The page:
World Toilet Day Marked
GHANAIANS yesterday joined the rest of the world to celebrate World Toilet Day under the theme; ‘Stop open defecation, Use Toilets’. World Toilet Day is set aside by the World Toilet Organisation to demand proper sanitation for people all over the world.
The Deputy Minister of Local Government and Rural Development, Elvis Afriyie-Ankrah, joined people in Accra to celebrate the occasion. He used the event to educate Ghanaians on the dangers of haphazard defecation and used a public toilet at Nima, the place where the celebration took place, to explain the essence of the need of the celebration due to the unhygienic state of the facility.
Addressing the gathering, Mr. Afriyie-Ankrah urged Ghanaians to try to make good use of the celebration and stop the practise of open defecation. He said the celebration seeks to highlight concerns about the sanitation situation in the country and create awareness to ensure behavioural change.
According to Mr. Afriyie-Ankrah, statistics published by Joint Monitoring Platform (JMP), Ghana’s sanitation coverage stands at 11% at the end of 2008. “This means, among others, that only 11% of Ghanaians have access to an improved latrine for defecation, that is a latrine that confines faeces safely which hygienically separates faeces from human contact, for example a latrine which is not opened and a latrine which does not breed flies”, he said.
He also said the Multiple Indicator Cluster Survey report notes that 51% of Ghanaians use shared latrines, which, according to the JPM, are generally not accepted as improved facilities. Mr. Afriyie-Ankrah stressed that the Ministry of Local Government and Rural Development (MLGRD) has shown enough commitment in leading the efforts to implement the national sanitation action plan and commit funding to support the effective implementation of plans on a sustainable basis.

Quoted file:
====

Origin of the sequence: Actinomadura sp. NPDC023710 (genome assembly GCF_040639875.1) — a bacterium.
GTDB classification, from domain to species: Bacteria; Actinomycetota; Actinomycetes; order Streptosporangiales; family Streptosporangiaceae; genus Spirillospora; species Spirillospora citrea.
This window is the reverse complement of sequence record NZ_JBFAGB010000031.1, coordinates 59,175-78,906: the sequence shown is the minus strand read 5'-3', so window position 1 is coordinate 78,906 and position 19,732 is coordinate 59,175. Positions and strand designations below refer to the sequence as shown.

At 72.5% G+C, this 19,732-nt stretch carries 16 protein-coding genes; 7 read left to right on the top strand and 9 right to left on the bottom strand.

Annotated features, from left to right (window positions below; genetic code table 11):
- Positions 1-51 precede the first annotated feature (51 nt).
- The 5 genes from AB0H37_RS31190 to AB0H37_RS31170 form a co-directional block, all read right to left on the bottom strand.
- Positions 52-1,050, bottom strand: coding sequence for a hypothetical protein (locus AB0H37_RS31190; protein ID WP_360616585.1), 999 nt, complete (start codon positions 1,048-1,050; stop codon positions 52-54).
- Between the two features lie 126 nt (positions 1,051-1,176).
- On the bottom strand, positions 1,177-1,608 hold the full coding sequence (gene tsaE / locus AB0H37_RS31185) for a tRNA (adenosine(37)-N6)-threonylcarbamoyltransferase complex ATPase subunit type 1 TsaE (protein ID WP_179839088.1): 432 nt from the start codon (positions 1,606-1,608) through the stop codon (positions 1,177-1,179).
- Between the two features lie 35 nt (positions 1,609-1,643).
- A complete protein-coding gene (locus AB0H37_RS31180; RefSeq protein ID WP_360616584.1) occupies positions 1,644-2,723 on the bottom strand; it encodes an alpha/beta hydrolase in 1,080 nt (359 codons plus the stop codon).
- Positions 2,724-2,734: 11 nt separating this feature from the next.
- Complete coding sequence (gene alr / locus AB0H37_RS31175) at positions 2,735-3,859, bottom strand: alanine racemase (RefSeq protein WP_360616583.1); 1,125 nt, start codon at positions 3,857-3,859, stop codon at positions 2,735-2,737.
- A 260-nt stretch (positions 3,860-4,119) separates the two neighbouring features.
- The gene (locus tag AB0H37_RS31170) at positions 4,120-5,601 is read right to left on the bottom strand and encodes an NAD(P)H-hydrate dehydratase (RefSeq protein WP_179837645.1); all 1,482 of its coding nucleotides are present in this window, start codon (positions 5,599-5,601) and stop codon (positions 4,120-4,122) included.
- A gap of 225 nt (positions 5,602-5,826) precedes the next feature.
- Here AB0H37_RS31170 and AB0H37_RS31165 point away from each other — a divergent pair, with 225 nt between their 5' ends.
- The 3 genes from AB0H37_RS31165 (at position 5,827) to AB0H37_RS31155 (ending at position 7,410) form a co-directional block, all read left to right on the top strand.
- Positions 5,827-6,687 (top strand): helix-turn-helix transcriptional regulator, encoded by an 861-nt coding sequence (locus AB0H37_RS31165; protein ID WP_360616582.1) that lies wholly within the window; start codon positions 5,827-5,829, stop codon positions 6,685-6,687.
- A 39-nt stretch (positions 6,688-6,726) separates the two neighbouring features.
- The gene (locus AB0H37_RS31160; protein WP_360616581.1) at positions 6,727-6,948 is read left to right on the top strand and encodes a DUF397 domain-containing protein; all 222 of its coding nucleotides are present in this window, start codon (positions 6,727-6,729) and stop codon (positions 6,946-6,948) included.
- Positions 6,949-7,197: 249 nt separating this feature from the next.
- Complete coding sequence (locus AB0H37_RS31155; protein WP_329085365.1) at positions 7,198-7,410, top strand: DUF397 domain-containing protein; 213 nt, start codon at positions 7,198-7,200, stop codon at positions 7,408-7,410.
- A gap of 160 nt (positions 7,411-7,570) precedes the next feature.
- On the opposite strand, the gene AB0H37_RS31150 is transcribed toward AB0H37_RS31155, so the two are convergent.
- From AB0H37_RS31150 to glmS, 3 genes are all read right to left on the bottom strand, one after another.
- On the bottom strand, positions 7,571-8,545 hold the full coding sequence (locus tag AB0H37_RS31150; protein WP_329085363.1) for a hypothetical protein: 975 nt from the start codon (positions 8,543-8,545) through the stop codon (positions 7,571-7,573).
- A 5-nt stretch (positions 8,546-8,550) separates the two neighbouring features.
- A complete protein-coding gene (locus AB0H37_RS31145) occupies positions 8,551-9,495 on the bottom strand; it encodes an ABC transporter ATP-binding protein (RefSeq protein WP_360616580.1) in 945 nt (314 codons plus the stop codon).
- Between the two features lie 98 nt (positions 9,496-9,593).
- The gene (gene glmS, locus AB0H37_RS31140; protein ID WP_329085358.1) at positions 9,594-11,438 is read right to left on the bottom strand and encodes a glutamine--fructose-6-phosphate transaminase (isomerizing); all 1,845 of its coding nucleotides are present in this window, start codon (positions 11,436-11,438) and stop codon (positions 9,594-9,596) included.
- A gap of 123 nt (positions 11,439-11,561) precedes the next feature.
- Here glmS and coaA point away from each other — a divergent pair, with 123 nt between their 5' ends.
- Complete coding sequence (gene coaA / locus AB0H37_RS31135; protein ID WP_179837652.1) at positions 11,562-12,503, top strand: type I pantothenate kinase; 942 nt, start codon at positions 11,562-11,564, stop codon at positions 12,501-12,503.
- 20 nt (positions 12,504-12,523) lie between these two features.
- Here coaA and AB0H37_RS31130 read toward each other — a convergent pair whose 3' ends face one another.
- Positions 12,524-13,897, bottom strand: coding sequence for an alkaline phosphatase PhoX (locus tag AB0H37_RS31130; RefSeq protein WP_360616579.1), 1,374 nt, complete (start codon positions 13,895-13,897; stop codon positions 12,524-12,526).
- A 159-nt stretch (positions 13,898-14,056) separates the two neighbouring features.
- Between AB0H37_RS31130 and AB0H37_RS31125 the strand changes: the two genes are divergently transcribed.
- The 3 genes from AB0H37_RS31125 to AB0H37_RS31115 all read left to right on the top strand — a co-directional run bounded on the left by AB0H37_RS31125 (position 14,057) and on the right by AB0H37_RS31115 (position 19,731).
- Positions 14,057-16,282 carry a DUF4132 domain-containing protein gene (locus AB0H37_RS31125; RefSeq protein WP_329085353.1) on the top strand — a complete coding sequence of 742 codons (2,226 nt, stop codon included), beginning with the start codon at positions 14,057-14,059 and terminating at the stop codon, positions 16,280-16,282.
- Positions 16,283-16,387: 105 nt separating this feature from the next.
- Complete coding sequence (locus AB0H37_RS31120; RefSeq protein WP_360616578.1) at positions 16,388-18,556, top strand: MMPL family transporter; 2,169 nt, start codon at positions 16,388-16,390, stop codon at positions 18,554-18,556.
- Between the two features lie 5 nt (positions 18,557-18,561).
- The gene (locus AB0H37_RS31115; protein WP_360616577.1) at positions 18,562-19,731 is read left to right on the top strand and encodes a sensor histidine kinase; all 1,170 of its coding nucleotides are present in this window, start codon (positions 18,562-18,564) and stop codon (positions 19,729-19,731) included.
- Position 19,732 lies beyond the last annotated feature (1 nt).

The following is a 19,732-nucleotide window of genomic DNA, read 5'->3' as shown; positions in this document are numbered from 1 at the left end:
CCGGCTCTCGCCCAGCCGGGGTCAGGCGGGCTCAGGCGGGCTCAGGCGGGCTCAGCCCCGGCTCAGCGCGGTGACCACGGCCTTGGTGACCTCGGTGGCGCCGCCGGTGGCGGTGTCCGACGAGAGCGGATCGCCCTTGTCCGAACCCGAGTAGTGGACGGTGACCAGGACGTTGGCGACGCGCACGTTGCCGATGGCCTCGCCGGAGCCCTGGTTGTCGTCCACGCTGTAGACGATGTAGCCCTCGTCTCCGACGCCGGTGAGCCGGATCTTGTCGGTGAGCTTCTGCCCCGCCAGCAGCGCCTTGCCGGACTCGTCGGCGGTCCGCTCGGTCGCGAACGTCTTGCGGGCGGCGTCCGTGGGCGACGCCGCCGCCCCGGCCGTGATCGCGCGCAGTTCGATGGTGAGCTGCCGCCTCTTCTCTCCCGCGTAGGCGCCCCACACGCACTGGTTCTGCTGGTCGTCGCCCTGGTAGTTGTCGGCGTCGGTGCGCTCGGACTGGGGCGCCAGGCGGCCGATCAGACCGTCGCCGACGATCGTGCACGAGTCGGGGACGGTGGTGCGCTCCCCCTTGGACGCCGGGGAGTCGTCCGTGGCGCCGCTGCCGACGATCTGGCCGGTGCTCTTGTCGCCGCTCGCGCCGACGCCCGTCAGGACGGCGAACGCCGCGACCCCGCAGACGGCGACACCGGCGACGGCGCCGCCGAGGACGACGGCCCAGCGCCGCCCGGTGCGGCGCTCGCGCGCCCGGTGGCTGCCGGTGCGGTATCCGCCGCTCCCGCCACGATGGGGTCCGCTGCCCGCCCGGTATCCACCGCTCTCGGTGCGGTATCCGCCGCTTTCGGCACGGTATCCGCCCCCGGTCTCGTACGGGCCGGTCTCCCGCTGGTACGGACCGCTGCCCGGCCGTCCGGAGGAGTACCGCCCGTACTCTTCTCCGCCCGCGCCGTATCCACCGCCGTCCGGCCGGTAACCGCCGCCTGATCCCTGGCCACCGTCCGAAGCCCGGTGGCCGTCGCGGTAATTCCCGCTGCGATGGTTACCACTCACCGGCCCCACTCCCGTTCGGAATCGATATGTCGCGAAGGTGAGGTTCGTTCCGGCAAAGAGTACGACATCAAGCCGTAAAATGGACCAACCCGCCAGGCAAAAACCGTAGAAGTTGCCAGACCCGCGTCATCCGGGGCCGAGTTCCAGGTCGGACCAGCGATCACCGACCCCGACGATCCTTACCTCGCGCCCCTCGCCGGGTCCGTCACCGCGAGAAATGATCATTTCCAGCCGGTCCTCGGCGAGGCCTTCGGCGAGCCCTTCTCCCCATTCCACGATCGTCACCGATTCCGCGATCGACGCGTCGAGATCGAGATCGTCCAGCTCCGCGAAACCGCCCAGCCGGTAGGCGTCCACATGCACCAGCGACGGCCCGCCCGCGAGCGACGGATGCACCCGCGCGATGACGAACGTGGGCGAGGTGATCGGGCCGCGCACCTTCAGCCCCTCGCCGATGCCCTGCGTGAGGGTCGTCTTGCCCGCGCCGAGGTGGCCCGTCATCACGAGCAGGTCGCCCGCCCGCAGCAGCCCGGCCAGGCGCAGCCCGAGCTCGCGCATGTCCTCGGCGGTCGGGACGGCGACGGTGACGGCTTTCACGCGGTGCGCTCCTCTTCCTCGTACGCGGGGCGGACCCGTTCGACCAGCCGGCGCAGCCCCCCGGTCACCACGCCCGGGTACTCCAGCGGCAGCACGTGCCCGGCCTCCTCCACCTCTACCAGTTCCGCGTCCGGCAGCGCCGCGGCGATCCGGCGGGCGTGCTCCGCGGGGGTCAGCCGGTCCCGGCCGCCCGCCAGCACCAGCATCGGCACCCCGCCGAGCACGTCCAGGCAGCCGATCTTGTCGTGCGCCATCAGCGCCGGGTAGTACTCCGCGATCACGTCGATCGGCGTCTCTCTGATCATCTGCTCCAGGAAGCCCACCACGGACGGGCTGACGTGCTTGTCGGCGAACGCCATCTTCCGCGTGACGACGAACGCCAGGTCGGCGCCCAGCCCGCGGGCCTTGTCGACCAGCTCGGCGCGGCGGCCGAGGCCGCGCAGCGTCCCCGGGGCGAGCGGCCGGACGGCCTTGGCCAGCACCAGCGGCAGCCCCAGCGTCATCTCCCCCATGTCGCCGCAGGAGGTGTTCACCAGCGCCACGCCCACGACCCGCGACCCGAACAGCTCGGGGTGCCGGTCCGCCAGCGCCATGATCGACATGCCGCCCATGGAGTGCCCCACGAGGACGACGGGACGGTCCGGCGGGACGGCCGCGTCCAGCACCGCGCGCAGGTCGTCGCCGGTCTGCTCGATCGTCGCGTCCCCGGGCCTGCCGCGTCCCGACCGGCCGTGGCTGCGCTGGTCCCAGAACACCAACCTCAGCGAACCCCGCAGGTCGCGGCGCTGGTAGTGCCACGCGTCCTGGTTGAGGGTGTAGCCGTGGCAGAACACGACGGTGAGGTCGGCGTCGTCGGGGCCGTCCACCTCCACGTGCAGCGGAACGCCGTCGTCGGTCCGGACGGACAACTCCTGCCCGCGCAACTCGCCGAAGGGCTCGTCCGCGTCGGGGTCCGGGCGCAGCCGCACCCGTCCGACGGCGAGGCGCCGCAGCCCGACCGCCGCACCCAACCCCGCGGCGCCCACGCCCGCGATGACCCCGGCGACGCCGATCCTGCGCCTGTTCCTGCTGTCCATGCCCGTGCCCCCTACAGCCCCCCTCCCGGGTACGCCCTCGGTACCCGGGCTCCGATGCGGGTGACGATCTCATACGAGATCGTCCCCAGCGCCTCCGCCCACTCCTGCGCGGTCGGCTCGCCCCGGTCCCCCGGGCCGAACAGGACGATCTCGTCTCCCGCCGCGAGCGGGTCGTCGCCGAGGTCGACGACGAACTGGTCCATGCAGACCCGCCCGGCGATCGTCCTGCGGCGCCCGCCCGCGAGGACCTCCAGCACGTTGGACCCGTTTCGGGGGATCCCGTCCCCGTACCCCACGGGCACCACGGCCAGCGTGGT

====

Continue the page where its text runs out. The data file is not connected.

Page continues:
He said a lot has been done in the past few years to point to the fact that the government has shown stronger political commitment to raise the profile of sanitation and channel more investment into sanitation.
“Though we have chalked some successes, a lot more needs to be done, especially in the area of our attitude towards the environment as Ghanaians”, he said. According to the Deputy Minister of LGRD, due to non-adherence to the building code, which ensures developers or property owners provide household toilets, a lot more Ghanaians have resorted to the use of public toilets, which are primarily meant for transient populations.
He said given the increasing pressure on these public facilities, the situation is now such that they frequently become full and sometimes overflow, leading to their closure, thereby depriving users of this essential service.
According to Mr. Afriyie-Ankrah, the facilities always become messy, unhygienic and dirty, driving away users. He said sanitation, even though it is perceived as a private issue, has public health implications and therefore affects everybody.
“It should be everybody’s business to ensure that every household has a toilet facility”, he said. He stressed that the government alone cannot solve the sanitation problem and thus called on individuals to support the promotion of good sanitation and improved hygienic practices in Ghana.
Prior to the observation of World Toilet Day, most Ghanaians have been complaining of a lack of toilet facilities, but had had no response from the government. Ghanaians who had admitted to having public toilets in their areas have reported the unsanitary conditions of the places to government, but have so far not received any positive response.
City authorities in the country, as part of ways of solving the problems, criminalized the construction of residential facilities without toilets, but have failed to prosecute the offending property owners.